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#TIFF20 Review: Nomadland (Gala Presentations)

September 13, 2020

By John Corrado

★★★★ (out of 4)

As a portrait of poverty in post-recession America, and the people who were left behind by the 2008 economic crash, the film Nomadland, which was just awarded the Golden Lion at the Venice Film Festival, is something special. It’s a work of incredible empathy that lets us see people who are rarely seen, those with no fixed address who call the road their home.

The film follows Fern (Frances McDormand), a modern nomad who has been living out of her van since the gypsum mine in Empire, Nevada where she worked with her late husband got shut down, and the town around it ceased to exist. Now her life consists of taking menial jobs, and driving from state to state as the seasons change. When we first meet her in the film, she is working in an Amazon warehouse, and living out of her vehicle, which she gets an employee discount to park on the lot.

McDormand delivers a transfixing performance as Fern. The camera often lingers on her deeply expressive face, silently revealing the emotions that are swirling through the head of her closed off character, who starts to open up as the film goes along. Fern meets and bonds with other nomads along her journey, including a man (David Strathairn) who is also living on the road. While Strathairn and McDormand are trained actors, the film also finds Fern interacting with a cast of characters who, in a brilliant creative choice, are played by real life nomads including Linda May, Swankie, and Bob Wells.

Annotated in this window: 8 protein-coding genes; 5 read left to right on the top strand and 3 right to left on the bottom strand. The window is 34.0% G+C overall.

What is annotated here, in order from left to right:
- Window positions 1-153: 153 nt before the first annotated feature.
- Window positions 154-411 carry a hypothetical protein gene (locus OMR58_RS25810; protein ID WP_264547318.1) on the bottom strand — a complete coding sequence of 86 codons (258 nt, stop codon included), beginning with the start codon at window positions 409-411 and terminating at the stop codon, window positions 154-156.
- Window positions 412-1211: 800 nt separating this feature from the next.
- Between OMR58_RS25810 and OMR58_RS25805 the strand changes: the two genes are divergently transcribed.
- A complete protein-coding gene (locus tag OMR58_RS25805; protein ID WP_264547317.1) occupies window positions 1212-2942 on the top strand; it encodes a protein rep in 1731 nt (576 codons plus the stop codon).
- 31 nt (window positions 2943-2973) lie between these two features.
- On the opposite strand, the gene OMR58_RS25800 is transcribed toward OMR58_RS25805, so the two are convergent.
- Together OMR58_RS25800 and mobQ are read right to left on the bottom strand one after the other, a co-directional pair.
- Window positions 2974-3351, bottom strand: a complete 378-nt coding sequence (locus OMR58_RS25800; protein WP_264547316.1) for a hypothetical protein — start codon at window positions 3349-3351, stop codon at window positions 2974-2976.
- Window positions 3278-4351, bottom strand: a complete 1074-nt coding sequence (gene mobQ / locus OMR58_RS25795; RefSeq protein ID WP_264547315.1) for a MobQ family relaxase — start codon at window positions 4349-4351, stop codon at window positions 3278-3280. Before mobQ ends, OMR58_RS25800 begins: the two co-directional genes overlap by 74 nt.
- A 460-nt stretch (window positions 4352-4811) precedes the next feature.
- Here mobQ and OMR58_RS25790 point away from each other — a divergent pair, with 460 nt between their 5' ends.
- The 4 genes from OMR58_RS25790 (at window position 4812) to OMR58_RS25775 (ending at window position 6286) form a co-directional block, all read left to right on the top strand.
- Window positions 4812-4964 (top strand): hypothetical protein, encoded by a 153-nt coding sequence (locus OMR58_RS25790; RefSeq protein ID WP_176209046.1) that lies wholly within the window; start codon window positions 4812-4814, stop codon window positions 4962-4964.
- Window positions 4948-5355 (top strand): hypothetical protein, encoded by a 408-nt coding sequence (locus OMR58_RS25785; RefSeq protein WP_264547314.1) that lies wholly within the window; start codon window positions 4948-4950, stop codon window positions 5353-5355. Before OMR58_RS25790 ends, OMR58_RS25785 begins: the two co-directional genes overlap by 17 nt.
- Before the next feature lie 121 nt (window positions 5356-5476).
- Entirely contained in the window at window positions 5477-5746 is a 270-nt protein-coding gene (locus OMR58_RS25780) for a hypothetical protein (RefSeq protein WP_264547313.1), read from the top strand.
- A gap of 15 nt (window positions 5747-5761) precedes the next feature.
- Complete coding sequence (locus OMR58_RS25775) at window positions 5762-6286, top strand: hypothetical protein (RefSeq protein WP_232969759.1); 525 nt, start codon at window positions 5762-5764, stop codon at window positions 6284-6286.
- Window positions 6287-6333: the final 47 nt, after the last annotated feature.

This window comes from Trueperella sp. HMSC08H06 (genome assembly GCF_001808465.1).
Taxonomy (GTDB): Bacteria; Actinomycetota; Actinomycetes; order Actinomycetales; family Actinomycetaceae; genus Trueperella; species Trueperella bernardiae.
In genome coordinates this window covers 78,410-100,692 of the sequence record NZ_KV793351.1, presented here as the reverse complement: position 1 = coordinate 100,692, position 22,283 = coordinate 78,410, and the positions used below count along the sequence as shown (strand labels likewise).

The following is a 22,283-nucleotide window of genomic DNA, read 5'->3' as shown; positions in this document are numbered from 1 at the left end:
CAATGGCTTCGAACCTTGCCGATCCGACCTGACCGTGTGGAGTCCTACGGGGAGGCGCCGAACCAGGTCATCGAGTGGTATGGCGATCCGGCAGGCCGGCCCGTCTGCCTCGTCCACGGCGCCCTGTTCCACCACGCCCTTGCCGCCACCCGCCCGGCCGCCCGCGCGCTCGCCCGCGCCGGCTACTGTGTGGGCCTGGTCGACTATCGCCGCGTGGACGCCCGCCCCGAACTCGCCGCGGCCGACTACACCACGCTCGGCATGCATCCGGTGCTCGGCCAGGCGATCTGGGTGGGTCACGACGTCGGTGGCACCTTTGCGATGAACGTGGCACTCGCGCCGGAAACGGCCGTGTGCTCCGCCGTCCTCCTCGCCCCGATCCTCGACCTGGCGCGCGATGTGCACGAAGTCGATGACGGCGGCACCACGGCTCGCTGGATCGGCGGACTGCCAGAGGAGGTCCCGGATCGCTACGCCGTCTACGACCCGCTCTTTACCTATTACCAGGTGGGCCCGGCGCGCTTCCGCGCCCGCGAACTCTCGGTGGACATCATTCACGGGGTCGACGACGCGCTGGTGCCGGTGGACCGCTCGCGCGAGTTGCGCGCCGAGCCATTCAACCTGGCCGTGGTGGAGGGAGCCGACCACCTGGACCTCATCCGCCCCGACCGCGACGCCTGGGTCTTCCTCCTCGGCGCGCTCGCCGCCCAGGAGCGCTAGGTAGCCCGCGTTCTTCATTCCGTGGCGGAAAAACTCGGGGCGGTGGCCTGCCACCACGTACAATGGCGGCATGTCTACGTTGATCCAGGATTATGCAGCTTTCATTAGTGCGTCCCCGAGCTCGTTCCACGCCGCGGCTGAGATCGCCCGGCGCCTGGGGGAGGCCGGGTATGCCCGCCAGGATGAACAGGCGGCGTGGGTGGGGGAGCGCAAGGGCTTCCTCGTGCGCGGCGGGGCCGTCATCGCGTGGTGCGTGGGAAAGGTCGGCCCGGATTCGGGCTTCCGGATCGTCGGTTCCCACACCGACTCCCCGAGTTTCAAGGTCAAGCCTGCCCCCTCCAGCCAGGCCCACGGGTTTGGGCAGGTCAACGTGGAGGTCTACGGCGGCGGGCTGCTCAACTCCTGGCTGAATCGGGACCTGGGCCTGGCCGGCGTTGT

This adds a sense of authenticity and realism to the film that can’t be manufactured. Shot over five months in five different states, Nomadland is masterfully directed by filmmaker Chloe Zhao, who also wrote and edited the film. The cinematography by Joshua James Richards is often stunning, with beautifully composed images of the sparse Western landscapes. The film’s music is also very moving, including some lovely piano compositions by Ludovico Einaudi.

There are echoes of Terrence Malick and Kelly Reichardt in the film’s style and visual language, which is very high praise indeed. As much as Nomadland is about the proverbial death of the American Dream, it’s also about a different way of life, and the film tells a touching story about going down the road and seeing where the journey takes you. It’s an incredibly powerful film, that is filled with plenty of beautifully captured little moments along the way that continue to linger long afterwards.

Frances McDormand in Nomadland

Public Screenings:

Friday, September 11th – 9:15 PM at RBC Lakeside Drive-In at Ontario Place

Saturday, September 12th – 6:00 PM at Bell Digital Cinema (Online for 24 Hours)

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